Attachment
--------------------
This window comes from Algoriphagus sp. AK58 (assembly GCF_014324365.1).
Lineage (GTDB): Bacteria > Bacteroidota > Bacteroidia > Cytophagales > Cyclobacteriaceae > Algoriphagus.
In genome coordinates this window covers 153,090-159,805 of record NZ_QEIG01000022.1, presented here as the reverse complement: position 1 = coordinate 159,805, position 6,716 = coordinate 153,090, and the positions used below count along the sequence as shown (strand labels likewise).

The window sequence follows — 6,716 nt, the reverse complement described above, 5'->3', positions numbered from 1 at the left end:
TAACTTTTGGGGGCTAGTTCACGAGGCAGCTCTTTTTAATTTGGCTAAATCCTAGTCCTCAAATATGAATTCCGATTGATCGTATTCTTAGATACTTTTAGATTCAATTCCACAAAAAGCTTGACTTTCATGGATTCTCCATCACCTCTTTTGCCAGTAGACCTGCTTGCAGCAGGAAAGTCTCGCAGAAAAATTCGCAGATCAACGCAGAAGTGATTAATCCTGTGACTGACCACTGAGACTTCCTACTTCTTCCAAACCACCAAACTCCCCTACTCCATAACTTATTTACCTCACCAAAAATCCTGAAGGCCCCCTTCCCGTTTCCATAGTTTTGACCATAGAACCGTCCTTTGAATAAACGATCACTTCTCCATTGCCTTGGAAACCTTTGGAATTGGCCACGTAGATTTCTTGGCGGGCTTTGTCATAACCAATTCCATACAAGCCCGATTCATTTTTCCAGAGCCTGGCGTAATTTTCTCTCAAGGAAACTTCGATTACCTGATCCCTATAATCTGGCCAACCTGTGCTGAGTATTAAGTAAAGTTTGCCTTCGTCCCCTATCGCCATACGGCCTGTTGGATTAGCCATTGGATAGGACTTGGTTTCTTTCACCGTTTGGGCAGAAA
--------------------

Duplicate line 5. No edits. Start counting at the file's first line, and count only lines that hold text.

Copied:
TAACTTTTGGGGGCTAGTTCACGAGGCAGCTCTTTTTAATTTGGCTAAATCCTAGTCCTCAAATATGAATTCCGATTGATCGTATTCTTAGATACTTTTAGATTCAATTCCACAAAAAGCTTGACTTTCATGGATTCTCCATCACCTCTTTTGCCAGTAGACCTGCTTGCAGCAGGAAAGTCTCGCAGAAAAATTCGCAGATCAACGCAGAAGTGATTAATCCTGTGACTGACCACTGAGACTTCCTACTTCTTCCAAACCACCAAACTCCCCTACTCCATAACTTATTTACCTCACCAAAAATCCTGAAGGCCCCCTTCCCGTTTCCATAGTTTTGACCATAGAACCGTCCTTTGAATAAACGATCACTTCTCCATTGCCTTGGAAACCTTTGGAATTGGCCACGTAGATTTCTTGGCGGGCTTTGTCATAACCAATTCCATACAAGCCCGATTCATTTTTCCAGAGCCTGGCGTAATTTTCTCTCAAGGAAACTTCGATTACCTGATCCCTATAATCTGGCCAACCTGTGCTGAGTATTAAGTAAAGTTTGCCTTCGTCCCCTATCGCCATACGGCCTGTTGGATTAGCCATTGGATAGGACTTGGTTTCTTTCACCGTTTGGGCAGAAA